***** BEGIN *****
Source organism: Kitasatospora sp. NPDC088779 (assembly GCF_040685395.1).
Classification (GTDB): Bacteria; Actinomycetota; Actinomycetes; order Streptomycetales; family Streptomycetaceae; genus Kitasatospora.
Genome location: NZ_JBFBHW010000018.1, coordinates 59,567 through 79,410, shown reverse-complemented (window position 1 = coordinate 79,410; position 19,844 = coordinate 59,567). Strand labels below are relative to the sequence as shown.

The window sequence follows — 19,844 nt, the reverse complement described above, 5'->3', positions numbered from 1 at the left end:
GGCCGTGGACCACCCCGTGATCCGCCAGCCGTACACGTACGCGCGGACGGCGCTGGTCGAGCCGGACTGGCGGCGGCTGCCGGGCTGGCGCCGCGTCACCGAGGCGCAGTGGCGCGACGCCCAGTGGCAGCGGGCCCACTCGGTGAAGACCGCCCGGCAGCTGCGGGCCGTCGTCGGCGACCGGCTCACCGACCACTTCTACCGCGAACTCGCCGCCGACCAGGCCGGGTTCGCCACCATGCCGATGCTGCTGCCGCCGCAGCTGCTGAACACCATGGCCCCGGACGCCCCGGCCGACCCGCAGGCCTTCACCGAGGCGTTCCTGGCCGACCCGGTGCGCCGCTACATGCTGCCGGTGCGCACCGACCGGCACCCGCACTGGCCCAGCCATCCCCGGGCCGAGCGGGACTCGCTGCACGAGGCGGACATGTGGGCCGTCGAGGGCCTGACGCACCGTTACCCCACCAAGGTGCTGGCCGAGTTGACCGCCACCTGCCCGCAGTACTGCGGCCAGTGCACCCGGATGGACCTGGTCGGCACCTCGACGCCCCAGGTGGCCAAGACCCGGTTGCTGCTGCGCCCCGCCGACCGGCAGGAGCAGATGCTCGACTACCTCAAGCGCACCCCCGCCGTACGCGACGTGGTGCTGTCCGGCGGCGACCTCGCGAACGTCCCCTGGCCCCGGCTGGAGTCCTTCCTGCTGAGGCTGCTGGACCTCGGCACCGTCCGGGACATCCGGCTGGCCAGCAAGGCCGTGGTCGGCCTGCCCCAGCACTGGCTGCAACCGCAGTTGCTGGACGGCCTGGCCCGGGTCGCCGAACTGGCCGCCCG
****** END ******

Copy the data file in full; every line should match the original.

Source organism: Kitasatospora sp. NPDC088779 (assembly GCF_040685395.1).
Classification (GTDB): Bacteria; Actinomycetota; Actinomycetes; order Streptomycetales; family Streptomycetaceae; genus Kitasatospora.
Genome location: NZ_JBFBHW010000018.1, coordinates 59,567 through 79,410, shown reverse-complemented (window position 1 = coordinate 79,410; position 19,844 = coordinate 59,567). Strand labels below are relative to the sequence as shown.

The window sequence follows — 19,844 nt, the reverse complement described above, 5'->3', positions numbered from 1 at the left end:
GGCCGTGGACCACCCCGTGATCCGCCAGCCGTACACGTACGCGCGGACGGCGCTGGTCGAGCCGGACTGGCGGCGGCTGCCGGGCTGGCGCCGCGTCACCGAGGCGCAGTGGCGCGACGCCCAGTGGCAGCGGGCCCACTCGGTGAAGACCGCCCGGCAGCTGCGGGCCGTCGTCGGCGACCGGCTCACCGACCACTTCTACCGCGAACTCGCCGCCGACCAGGCCGGGTTCGCCACCATGCCGATGCTGCTGCCGCCGCAGCTGCTGAACACCATGGCCCCGGACGCCCCGGCCGACCCGCAGGCCTTCACCGAGGCGTTCCTGGCCGACCCGGTGCGCCGCTACATGCTGCCGGTGCGCACCGACCGGCACCCGCACTGGCCCAGCCATCCCCGGGCCGAGCGGGACTCGCTGCACGAGGCGGACATGTGGGCCGTCGAGGGCCTGACGCACCGTTACCCCACCAAGGTGCTGGCCGAGTTGACCGCCACCTGCCCGCAGTACTGCGGCCAGTGCACCCGGATGGACCTGGTCGGCACCTCGACGCCCCAGGTGGCCAAGACCCGGTTGCTGCTGCGCCCCGCCGACCGGCAGGAGCAGATGCTCGACTACCTCAAGCGCACCCCCGCCGTACGCGACGTGGTGCTGTCCGGCGGCGACCTCGCGAACGTCCCCTGGCCCCGGCTGGAGTCCTTCCTGCTGAGGCTGCTGGACCTCGGCACCGTCCGGGACATCCGGCTGGCCAGCAAGGCCGTGGTCGGCCTGCCCCAGCACTGGCTGCAACCGCAGTTGCTGGACGGCCTGGCCCGGGTCGCCGAACTGGCCGCCCG